March 1966

Familial Hyperparathyroidism

Author Affiliations


From the departments of medicine, pathology, and surgery, Ohio State University, College of Medicine, Columbus.

Arch Intern Med. 1966;117(3):417-421. doi:10.1001/archinte.1966.03870090101019

THE FAMILIAL occurrence of hyperparathyroidism is uncommon and only 13 families have been previously reported.1 However, there are many remarkable clinical, pathologic, and genetic similarities between this disorder and the syndrome of multiple adenomatosis.1,2 In fact, it has been suggested that familial hyperparathyroidism may be only a partial expression of the latter.1 Wermer 3 has pointed out that clinical manifestations of multiple adenomatosis may be initially confined to a single endocrine gland and the parathyroid gland is the primary site of involvement in this syndrome.2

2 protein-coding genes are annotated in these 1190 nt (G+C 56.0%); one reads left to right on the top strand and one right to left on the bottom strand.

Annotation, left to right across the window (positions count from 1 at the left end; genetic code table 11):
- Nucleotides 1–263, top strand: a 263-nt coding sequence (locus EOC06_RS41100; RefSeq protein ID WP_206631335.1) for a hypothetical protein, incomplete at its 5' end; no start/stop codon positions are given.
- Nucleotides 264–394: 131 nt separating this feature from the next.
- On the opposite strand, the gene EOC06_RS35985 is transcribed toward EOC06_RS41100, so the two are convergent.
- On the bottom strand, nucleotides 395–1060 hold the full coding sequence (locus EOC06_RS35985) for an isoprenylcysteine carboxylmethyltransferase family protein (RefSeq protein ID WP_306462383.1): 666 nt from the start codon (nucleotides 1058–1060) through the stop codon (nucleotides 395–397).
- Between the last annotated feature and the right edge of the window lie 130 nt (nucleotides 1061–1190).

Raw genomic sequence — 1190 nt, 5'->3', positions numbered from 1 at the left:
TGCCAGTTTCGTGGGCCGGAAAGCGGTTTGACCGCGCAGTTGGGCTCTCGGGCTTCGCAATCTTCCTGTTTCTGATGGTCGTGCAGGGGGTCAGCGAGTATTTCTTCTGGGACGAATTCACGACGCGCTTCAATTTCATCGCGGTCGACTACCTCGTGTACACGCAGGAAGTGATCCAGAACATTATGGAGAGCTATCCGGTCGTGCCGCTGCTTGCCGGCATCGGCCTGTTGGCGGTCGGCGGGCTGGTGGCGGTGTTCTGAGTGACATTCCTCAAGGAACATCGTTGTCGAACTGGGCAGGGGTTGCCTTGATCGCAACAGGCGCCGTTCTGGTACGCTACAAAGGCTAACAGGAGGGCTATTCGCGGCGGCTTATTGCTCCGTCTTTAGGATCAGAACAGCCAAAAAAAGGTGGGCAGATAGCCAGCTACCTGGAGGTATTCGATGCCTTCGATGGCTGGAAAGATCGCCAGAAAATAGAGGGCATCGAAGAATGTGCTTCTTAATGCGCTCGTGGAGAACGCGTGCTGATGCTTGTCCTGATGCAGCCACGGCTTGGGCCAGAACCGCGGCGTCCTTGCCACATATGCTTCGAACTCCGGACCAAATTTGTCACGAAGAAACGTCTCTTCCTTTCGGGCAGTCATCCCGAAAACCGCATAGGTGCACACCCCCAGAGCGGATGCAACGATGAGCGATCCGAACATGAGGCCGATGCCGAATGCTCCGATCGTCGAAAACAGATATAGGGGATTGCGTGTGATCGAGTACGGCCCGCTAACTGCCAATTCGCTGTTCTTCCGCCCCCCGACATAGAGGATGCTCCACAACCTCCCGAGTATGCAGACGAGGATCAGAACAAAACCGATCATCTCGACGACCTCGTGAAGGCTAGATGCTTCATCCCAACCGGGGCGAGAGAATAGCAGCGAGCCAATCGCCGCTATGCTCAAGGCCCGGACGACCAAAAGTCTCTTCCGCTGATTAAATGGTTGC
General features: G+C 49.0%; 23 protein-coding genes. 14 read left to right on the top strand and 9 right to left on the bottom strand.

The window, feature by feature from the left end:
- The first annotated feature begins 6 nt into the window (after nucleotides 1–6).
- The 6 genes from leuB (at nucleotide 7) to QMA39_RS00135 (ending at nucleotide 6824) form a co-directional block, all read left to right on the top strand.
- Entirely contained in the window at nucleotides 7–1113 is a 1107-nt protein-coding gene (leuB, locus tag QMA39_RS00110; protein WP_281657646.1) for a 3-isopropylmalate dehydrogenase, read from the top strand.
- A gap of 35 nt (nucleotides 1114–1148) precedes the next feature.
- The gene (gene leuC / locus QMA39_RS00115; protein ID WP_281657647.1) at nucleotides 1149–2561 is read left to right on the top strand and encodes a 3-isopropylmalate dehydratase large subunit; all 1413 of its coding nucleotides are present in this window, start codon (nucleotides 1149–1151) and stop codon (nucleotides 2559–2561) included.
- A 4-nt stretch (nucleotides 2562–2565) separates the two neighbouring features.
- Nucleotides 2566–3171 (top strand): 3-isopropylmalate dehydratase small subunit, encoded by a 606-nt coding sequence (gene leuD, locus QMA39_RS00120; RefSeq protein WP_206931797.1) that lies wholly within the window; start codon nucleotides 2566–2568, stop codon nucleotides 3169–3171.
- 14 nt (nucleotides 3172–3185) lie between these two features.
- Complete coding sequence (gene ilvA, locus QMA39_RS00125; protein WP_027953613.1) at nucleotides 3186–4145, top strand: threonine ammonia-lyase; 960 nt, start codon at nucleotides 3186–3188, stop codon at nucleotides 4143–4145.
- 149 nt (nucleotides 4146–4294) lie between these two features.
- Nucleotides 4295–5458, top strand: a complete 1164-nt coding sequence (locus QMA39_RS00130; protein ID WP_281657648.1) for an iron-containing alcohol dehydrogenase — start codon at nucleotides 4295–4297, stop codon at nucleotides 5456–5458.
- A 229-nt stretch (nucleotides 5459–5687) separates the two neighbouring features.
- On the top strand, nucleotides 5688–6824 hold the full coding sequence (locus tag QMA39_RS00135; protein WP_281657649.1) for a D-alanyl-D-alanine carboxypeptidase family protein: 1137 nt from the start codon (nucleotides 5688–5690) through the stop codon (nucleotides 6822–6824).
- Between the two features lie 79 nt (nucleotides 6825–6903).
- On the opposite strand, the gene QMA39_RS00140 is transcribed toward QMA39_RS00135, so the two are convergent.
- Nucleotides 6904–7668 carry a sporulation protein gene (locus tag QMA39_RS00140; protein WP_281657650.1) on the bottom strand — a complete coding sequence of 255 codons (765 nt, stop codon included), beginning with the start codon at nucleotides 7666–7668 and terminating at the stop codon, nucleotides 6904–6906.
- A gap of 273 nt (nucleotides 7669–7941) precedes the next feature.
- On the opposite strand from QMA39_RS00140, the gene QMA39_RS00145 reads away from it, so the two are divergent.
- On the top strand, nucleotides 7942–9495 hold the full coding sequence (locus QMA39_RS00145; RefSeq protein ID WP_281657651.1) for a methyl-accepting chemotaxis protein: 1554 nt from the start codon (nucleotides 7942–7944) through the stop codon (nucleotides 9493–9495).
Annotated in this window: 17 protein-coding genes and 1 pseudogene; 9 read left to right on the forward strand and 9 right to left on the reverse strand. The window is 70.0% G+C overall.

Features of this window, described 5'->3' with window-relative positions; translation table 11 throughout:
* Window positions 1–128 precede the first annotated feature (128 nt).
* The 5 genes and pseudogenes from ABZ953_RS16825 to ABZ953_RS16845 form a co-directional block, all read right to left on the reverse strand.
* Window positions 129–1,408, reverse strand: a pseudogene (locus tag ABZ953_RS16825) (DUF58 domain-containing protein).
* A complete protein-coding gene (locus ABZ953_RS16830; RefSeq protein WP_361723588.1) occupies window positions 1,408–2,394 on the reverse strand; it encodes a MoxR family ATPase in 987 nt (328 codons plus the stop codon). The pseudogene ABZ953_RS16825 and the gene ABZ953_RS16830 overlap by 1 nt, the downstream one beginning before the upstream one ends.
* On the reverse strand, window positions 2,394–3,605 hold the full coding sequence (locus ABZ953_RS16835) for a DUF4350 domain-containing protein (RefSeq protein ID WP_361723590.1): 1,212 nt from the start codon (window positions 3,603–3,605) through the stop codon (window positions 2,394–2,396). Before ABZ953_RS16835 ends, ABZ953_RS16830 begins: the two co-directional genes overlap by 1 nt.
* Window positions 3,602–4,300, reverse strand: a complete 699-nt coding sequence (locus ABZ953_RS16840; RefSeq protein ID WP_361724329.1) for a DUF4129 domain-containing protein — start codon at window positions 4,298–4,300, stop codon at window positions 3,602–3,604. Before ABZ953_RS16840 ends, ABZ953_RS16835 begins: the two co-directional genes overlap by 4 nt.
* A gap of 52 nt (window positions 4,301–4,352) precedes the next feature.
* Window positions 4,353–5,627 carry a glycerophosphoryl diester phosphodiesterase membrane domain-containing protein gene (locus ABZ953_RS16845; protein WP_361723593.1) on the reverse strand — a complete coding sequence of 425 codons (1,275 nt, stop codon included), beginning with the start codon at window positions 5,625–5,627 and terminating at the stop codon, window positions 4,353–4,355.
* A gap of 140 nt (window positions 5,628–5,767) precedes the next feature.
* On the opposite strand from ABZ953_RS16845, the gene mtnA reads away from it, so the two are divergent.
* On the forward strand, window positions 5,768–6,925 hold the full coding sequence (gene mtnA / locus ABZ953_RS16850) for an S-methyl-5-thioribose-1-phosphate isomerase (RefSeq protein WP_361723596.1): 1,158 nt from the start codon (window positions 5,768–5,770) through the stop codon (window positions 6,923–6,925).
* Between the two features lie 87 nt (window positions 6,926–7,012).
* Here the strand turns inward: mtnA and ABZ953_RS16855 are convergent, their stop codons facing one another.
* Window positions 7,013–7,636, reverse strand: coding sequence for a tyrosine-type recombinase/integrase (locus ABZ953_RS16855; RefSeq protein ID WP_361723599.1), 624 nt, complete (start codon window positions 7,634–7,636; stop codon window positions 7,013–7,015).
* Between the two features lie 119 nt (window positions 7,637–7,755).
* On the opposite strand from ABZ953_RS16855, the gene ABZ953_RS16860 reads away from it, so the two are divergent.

This communication contributes an additional family with three involved members and contrasts the pathologic material with that of preceding reports. In addition, attention is focused on the need for the screening of members of a family to find and study asymptomatic individuals.

Report of Cases 

Case 1.  —This 53-year-old white woman was found to have an elevated serum calcium after a ureterolithotomy. Polyuria, dysuria, and

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